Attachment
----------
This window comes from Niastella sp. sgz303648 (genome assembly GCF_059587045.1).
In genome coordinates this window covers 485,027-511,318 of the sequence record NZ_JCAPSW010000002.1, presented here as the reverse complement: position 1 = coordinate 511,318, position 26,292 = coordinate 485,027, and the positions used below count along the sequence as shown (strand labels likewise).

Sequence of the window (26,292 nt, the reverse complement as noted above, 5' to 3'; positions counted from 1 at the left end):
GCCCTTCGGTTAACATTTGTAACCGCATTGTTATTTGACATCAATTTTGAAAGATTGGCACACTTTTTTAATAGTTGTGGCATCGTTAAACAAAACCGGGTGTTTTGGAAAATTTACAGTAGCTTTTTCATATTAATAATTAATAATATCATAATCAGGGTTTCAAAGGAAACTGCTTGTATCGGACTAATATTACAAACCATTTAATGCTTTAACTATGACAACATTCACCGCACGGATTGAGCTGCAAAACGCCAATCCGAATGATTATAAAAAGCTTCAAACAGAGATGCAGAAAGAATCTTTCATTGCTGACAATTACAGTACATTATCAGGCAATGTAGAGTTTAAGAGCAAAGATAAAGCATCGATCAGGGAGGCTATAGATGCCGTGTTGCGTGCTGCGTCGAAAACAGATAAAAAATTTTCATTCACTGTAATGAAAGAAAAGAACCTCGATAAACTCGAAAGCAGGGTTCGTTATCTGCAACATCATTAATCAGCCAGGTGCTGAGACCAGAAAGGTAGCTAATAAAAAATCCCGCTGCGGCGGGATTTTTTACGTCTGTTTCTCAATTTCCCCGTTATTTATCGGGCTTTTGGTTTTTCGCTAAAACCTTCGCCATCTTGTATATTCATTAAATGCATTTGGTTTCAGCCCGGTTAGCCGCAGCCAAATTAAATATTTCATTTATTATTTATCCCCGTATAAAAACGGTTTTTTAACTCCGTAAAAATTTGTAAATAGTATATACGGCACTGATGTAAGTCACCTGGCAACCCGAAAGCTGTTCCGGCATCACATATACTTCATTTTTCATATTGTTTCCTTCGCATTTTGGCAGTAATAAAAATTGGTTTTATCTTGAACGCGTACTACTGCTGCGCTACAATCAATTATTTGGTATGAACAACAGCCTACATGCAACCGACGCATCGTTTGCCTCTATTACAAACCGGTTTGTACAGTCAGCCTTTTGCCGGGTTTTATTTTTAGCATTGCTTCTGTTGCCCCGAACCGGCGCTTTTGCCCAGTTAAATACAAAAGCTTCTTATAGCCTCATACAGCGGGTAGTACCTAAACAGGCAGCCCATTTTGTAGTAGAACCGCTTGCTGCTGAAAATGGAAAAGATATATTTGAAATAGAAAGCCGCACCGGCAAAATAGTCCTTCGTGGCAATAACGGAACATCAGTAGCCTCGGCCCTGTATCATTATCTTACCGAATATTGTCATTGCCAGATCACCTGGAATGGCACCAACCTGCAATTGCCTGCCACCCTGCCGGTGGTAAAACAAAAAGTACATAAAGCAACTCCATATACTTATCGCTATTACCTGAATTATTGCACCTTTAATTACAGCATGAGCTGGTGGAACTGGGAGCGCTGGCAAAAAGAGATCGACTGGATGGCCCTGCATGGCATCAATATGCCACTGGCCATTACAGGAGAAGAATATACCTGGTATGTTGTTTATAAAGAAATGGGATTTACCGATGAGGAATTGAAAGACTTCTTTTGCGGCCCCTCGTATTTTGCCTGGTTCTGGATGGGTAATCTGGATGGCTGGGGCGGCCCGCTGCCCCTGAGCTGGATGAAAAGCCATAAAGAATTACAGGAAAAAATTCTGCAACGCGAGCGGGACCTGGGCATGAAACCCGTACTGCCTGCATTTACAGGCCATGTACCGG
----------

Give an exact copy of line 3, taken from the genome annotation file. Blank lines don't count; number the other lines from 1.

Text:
Sequence of the window (26,292 nt, the reverse complement as noted above, 5' to 3'; positions counted from 1 at the left end):